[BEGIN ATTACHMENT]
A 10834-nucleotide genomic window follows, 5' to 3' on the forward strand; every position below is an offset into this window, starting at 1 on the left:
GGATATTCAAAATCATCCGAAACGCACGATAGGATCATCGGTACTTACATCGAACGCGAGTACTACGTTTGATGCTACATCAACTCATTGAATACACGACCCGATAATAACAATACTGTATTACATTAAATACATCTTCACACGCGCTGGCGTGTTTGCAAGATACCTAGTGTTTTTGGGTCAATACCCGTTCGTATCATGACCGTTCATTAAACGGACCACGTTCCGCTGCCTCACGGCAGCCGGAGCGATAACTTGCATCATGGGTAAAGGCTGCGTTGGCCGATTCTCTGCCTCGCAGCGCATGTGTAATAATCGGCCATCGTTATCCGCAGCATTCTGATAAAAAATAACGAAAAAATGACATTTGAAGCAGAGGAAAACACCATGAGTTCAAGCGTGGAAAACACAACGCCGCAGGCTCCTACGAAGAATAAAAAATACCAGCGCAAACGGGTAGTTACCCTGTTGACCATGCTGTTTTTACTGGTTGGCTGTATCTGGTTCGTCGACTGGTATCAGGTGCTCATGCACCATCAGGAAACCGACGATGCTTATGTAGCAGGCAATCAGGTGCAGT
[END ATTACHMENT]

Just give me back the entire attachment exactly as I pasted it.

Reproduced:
A 10834-nucleotide genomic window follows, 5' to 3' on the forward strand; every position below is an offset into this window, starting at 1 on the left:
GGATATTCAAAATCATCCGAAACGCACGATAGGATCATCGGTACTTACATCGAACGCGAGTACTACGTTTGATGCTACATCAACTCATTGAATACACGACCCGATAATAACAATACTGTATTACATTAAATACATCTTCACACGCGCTGGCGTGTTTGCAAGATACCTAGTGTTTTTGGGTCAATACCCGTTCGTATCATGACCGTTCATTAAACGGACCACGTTCCGCTGCCTCACGGCAGCCGGAGCGATAACTTGCATCATGGGTAAAGGCTGCGTTGGCCGATTCTCTGCCTCGCAGCGCATGTGTAATAATCGGCCATCGTTATCCGCAGCATTCTGATAAAAAATAACGAAAAAATGACATTTGAAGCAGAGGAAAACACCATGAGTTCAAGCGTGGAAAACACAACGCCGCAGGCTCCTACGAAGAATAAAAAATACCAGCGCAAACGGGTAGTTACCCTGTTGACCATGCTGTTTTTACTGGTTGGCTGTATCTGGTTCGTCGACTGGTATCAGGTGCTCATGCACCATCAGGAAACCGACGATGCTTATGTAGCAGGCAATCAGGTGCAGT